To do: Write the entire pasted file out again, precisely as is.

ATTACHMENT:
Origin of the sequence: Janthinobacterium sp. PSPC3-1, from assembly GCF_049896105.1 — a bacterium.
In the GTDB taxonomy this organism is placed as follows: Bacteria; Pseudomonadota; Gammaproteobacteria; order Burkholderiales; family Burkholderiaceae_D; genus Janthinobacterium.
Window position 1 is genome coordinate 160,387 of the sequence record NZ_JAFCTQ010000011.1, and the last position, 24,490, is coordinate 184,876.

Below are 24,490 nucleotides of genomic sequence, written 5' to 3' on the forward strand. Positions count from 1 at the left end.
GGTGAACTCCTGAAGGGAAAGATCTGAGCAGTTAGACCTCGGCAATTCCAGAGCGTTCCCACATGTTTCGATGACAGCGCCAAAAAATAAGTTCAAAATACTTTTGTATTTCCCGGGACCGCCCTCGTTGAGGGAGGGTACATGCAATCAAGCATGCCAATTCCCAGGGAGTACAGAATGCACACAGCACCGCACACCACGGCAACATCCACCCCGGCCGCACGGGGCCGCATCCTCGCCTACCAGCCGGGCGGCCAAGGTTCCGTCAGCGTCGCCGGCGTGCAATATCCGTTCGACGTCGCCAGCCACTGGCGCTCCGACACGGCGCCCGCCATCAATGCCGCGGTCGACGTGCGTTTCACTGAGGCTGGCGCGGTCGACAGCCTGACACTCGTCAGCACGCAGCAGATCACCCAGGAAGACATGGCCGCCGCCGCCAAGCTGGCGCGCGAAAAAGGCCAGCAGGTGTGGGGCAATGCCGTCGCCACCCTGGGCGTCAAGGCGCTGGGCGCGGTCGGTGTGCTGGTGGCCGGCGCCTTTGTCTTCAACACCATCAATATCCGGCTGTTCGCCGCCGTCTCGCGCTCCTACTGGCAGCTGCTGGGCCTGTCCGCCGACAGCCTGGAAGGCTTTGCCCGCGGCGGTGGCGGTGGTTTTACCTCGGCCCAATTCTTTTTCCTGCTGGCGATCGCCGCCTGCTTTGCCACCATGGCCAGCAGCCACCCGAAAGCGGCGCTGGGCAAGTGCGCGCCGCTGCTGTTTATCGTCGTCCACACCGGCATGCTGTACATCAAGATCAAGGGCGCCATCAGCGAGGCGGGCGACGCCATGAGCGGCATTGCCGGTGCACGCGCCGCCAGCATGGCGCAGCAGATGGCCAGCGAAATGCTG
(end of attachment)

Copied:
Origin of the sequence: Janthinobacterium sp. PSPC3-1, from assembly GCF_049896105.1 — a bacterium.
In the GTDB taxonomy this organism is placed as follows: Bacteria; Pseudomonadota; Gammaproteobacteria; order Burkholderiales; family Burkholderiaceae_D; genus Janthinobacterium.
Window position 1 is genome coordinate 160,387 of the sequence record NZ_JAFCTQ010000011.1, and the last position, 24,490, is coordinate 184,876.

Below are 24,490 nucleotides of genomic sequence, written 5' to 3' on the forward strand. Positions count from 1 at the left end.
GGTGAACTCCTGAAGGGAAAGATCTGAGCAGTTAGACCTCGGCAATTCCAGAGCGTTCCCACATGTTTCGATGACAGCGCCAAAAAATAAGTTCAAAATACTTTTGTATTTCCCGGGACCGCCCTCGTTGAGGGAGGGTACATGCAATCAAGCATGCCAATTCCCAGGGAGTACAGAATGCACACAGCACCGCACACCACGGCAACATCCACCCCGGCCGCACGGGGCCGCATCCTCGCCTACCAGCCGGGCGGCCAAGGTTCCGTCAGCGTCGCCGGCGTGCAATATCCGTTCGACGTCGCCAGCCACTGGCGCTCCGACACGGCGCCCGCCATCAATGCCGCGGTCGACGTGCGTTTCACTGAGGCTGGCGCGGTCGACAGCCTGACACTCGTCAGCACGCAGCAGATCACCCAGGAAGACATGGCCGCCGCCGCCAAGCTGGCGCGCGAAAAAGGCCAGCAGGTGTGGGGCAATGCCGTCGCCACCCTGGGCGTCAAGGCGCTGGGCGCGGTCGGTGTGCTGGTGGCCGGCGCCTTTGTCTTCAACACCATCAATATCCGGCTGTTCGCCGCCGTCTCGCGCTCCTACTGGCAGCTGCTGGGCCTGTCCGCCGACAGCCTGGAAGGCTTTGCCCGCGGCGGTGGCGGTGGTTTTACCTCGGCCCAATTCTTTTTCCTGCTGGCGATCGCCGCCTGCTTTGCCACCATGGCCAGCAGCCACCCGAAAGCGGCGCTGGGCAAGTGCGCGCCGCTGCTGTTTATCGTCGTCCACACCGGCATGCTGTACATCAAGATCAAGGGCGCCATCAGCGAGGCGGGCGACGCCATGAGCGGCATTGCCGGTGCACGCGCCGCCAGCATGGCGCAGCAGATGGCCAGCGAAATGCTG